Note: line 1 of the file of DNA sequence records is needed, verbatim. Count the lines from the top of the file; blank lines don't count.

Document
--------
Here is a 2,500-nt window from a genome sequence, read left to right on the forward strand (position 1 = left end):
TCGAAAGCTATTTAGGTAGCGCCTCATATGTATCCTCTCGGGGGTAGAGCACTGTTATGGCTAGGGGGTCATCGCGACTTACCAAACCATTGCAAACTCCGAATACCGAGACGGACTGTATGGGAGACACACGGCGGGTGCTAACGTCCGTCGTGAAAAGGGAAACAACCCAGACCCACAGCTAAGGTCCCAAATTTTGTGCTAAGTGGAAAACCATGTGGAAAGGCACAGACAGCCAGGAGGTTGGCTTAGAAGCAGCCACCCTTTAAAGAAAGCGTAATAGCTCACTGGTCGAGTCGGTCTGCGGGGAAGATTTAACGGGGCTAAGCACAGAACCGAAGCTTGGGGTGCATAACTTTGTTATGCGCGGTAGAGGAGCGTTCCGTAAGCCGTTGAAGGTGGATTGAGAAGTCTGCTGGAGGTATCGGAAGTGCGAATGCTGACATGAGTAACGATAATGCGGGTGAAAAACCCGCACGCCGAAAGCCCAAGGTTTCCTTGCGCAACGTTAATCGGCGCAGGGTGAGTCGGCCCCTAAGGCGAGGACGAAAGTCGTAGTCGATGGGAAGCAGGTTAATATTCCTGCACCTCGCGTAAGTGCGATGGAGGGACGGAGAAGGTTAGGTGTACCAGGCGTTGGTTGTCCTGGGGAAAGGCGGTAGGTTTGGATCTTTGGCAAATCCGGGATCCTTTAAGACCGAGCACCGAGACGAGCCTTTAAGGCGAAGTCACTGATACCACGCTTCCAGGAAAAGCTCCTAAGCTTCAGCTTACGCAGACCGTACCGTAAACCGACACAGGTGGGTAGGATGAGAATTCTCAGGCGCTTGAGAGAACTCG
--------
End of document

Here is a 2,500-nt window from a genome sequence, read left to right on the forward strand (position 1 = left end):